10. Tom Cleverly, Manchester United (born: Basingstoke, age: 21)
09. Marc Albrighton, Aston Villa (born: Tamworth, Staffordshire, age: 21)
08. Dan Gosling, Newcastle (born: Brixham, Devon, age: 21)
07. Jack Rodwell, Everton (born: Southport, Merseyside, age: 20)

06. Jordan Henderson, Liverpool (born: Sunderland, age: 21)
This time last year, Jordan Henderson was a fairly low-key local lad at Sunderland, not doing anything wrong, and quietly going about his business. This Saturday, however, he faces his old – and lifelong team – as a Liverpool player, with the weight of the £16million price tag hanging over his young head. Having impressed for Sunderland, he tirelessly went on to play for England in their U21 tournaments, in which, like their senior counterparts, they failed miserably. But it’s this kind of boundless energy that won him their Young Player of the Year accolade for two years running, and has the red half of Liverpool smacking their lips at their bright young thing. The majority of football critics believe that fourth place this year is Liverpool's for the taking, and it will be interesting to see the part Henderson plays in their quest for it.

05. Aaron Ramsey, Arsenal (born: Caerphilly, Wales, age: 20)
When Ryan Shawcross made that horror tackle that put Ramsey’s promising career on halt 18 months ago, Arsenal fans were, quite rightly, furious. Because, up until then, Ramsey’s game epitomized all that is good about Arsene Wenger’s football mentality, and he slotted into their midfield perfectly. After a long – and what must have seemed like an eternity – of a recovery process for the lad, he made baby steps back into the football world, including a match-winning goal and Man-of-the-Match performance against Manchester United last season, as well as being named Wales captain. Fresh faced and clean shaven, Aaron Ramsey has a squeaky clean image that is only too rare in the footballing world these days, and has the skill to bring out the best in all of Arsenal’s attackers.

04. Danny Rose, Tottenham (born: Doncaster, age: 21)
The Woody Allen references came in thick and fast in the North London derby of April 2010, when Danny Rose, who’s appearance on the Spurs teamsheet for such a sizzling fixture caused everyone some puzzlement – until he hit a thunderbolt of a volley from 30metres out way past the reach of Manuel Almunia and into the goal. Since then, his appearances in the premier league have been limited, and he is unfortunate in that the position he occupies the same position as Gareth Bale, who, himself, is the latest wunderkind to emerge out of White Hart Lane. But, as his performances in the Euro U21s demonstrated, kid’s got tonnes of potential and has vowed to fight for his place at Spurs to demonstrate as such. Although, to be honest, no matter what ace things he does over the next twenty years, nothing will ever come close to *that* goal.

03. Josh McEachran, Chelsea (born: Oxford, age: 18)
News of Michael Essien’s long-term injury was met with groans and grimaces around West London. For, whilst the Ghanaian had a pretty need-to-train worthy season last year, just his general presence as an anchor in Chelsea’s midfield gives all the rest of the team a welcome sense of security. But, with every cloud comes a silver lining, and it is time for young Joshua to fill Essien’s boots. As with Wilshere, McEachran came up through Chelsea’s ranks, so he automatically gets points for that, but furthermore, he is a classy, measured footballer, who, unlike the senior players at the team, eschews the garish lights of nightclubs like Tiger Tiger. This little tiger burns bright on his own accord.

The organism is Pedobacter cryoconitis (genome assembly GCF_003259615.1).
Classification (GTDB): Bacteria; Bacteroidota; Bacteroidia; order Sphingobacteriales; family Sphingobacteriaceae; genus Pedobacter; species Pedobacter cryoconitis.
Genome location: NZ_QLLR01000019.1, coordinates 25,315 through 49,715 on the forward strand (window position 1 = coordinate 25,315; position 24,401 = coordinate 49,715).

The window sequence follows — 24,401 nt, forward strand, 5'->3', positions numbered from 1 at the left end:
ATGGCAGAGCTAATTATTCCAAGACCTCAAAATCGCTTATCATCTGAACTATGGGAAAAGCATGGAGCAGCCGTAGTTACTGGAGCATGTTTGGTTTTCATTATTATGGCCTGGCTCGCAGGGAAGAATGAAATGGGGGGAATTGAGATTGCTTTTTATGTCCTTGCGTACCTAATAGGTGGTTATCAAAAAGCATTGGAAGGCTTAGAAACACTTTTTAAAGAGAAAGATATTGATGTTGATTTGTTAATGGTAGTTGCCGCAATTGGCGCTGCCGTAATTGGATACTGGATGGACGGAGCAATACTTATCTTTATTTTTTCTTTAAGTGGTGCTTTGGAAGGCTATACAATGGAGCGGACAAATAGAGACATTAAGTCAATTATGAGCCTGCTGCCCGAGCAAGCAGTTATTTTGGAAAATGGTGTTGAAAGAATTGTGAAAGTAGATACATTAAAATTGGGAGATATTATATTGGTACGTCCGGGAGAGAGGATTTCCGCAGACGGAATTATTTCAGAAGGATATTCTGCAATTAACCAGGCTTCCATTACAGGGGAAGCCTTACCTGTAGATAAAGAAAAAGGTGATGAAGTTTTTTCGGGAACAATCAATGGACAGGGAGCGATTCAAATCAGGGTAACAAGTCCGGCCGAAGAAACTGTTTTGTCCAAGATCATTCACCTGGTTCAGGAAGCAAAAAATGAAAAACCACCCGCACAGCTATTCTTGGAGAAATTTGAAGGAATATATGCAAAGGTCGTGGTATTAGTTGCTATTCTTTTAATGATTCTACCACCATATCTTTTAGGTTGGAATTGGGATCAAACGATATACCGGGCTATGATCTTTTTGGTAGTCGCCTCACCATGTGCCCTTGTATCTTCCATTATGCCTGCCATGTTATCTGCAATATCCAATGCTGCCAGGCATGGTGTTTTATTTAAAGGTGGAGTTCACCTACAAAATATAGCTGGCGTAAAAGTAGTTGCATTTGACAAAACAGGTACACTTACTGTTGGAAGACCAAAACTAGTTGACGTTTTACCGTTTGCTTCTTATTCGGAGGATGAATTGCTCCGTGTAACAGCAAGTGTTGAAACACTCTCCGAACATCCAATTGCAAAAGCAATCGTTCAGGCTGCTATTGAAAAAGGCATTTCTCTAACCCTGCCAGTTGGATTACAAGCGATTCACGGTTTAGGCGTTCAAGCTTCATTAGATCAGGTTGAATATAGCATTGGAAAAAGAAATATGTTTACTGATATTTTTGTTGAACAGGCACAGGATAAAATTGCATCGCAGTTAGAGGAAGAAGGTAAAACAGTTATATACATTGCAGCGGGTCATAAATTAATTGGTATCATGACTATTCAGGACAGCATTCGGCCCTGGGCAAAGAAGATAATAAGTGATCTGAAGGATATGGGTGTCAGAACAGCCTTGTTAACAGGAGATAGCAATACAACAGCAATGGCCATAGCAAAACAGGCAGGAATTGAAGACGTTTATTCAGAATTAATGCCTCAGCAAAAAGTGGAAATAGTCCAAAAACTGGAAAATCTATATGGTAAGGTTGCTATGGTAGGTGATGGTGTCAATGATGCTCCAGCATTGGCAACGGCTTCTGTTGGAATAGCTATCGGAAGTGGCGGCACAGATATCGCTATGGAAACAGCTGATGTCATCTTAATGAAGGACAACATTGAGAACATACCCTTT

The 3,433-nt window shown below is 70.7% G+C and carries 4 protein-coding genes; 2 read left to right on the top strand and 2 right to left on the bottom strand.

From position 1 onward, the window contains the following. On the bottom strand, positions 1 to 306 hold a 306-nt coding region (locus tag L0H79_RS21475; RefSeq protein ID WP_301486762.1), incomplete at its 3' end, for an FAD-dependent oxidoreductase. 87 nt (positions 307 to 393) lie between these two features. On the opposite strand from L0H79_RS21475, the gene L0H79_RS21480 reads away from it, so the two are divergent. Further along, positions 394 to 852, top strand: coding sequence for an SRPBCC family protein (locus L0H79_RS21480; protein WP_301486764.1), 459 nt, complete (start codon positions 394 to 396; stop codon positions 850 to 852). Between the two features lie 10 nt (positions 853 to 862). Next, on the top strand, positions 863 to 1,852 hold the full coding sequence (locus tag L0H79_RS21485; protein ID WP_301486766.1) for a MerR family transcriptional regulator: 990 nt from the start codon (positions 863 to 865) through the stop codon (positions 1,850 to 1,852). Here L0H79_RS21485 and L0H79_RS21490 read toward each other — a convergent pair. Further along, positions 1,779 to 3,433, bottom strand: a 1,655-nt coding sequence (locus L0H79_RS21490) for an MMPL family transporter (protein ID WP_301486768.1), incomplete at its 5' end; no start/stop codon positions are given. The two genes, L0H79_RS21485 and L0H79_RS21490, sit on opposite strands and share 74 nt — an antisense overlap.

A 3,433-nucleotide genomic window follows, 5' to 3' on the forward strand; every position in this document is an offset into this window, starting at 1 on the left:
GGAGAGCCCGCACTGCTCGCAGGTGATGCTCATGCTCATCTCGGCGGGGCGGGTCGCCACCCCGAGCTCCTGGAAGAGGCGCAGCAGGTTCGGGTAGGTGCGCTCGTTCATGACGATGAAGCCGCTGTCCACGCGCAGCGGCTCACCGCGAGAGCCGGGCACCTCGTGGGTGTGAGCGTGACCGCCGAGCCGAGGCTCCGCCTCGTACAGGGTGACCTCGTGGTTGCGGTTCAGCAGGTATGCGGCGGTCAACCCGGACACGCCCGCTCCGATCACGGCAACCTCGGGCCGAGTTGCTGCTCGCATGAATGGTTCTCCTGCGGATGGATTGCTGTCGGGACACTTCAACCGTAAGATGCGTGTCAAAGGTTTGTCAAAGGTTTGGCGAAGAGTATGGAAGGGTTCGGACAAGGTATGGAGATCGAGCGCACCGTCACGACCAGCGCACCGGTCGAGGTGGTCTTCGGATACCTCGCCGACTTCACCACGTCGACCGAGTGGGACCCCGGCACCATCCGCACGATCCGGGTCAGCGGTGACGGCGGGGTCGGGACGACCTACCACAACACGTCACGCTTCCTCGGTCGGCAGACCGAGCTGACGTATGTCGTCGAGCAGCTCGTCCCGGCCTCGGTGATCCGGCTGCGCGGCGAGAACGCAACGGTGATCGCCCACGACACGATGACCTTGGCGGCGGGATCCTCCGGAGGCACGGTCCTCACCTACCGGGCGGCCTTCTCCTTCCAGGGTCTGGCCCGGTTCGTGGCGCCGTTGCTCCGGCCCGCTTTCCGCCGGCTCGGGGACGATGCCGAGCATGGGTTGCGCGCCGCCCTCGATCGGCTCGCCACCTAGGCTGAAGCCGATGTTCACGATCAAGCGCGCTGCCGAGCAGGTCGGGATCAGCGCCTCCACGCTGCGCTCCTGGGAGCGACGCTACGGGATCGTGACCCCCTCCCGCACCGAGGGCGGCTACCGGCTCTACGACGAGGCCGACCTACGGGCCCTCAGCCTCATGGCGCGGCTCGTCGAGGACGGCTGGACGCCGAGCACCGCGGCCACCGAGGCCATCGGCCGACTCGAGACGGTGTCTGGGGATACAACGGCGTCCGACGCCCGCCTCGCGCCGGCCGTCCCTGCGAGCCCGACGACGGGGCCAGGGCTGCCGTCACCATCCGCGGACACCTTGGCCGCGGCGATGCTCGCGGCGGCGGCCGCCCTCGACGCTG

02. Danny Sturridge, Chelsea (born: Birmingham, age: 21)
When Chelsea shelled out £50 million of Roman Abramovich’s oil money for Fernando Torres in the transfer window this January, very little consideration was really given for Sturridge. He was loaned out to Bolton, but the English Meeja were far too busy rubbing their hands together at how miserably the Torres/Drogba strikeforce was misfiring to notice that Chelsea’s youngest forward was happily banging them in for Bolton, whilst Torres could not hit a cow’s arse with the proverbial banjo. Whilst Torres struggled to adapt to Chelsea’s style and formation, Daniel Sturridge adapted brilliantly to Bolton’s game. The boy continued to impress for England in the Euro U21s tournament, as well as for Chelsea in pre-season, wherein he bagged a brace against Rangers in their latest friendly. Much has been made of Chelsea’s acquisition of 18-year-old wonderkid Romelu Lukaku, but I was much more measured in processing the news, as we already have more than enough forwards, and I worry that the signing of Lukaku will mean that, once again, Sturridge is unfairly bumped down the Chelsea pecking order, when his form suggests that he deserves quite the opposite.

and, even as a Chelsea fan, first place has to be reserved for, the one, the only...

01. Jack Wilshere, Arsenal (born: Hitchin, Herts, age: 19)

With his garish Christian tattoo plastered across his forearm, penchant for drunkenly hollering in a “don’t you know who I am?” manner at cab drivers and tendency for putting his nose in where it’s not needed on twitter (witness all the Spurs fans jump on his back when he gave his two cents over the whole Luka Modric-to-Chelsea saga affair earlier this Summer) as well as status as a baby daddy at the ripe young age of 19, Jack Wilshere has all the DNA of an England has-been. But, for all his off-pitch travails, one thing cannot be denied: boy has talent. He was one of the few bright spots for Arsenal fans last season and impressed on the big Champions League platform as well in the domestic league. A firm fan favourite due to his emergence through the Arsenal ranks as well as the fact that he’s a Stevenage boy (which is the closest Gooners are gonna get to local, let’s be honest), and that he wears his heart on his sleeve, and most of all, that he’s a bloody good footballer. Fast, skilful, and with a passing range that would impress even Xavi, Jack Wilshere is exactly the kind of no-guts-no-glory midfielder that Arsenal, and England, need.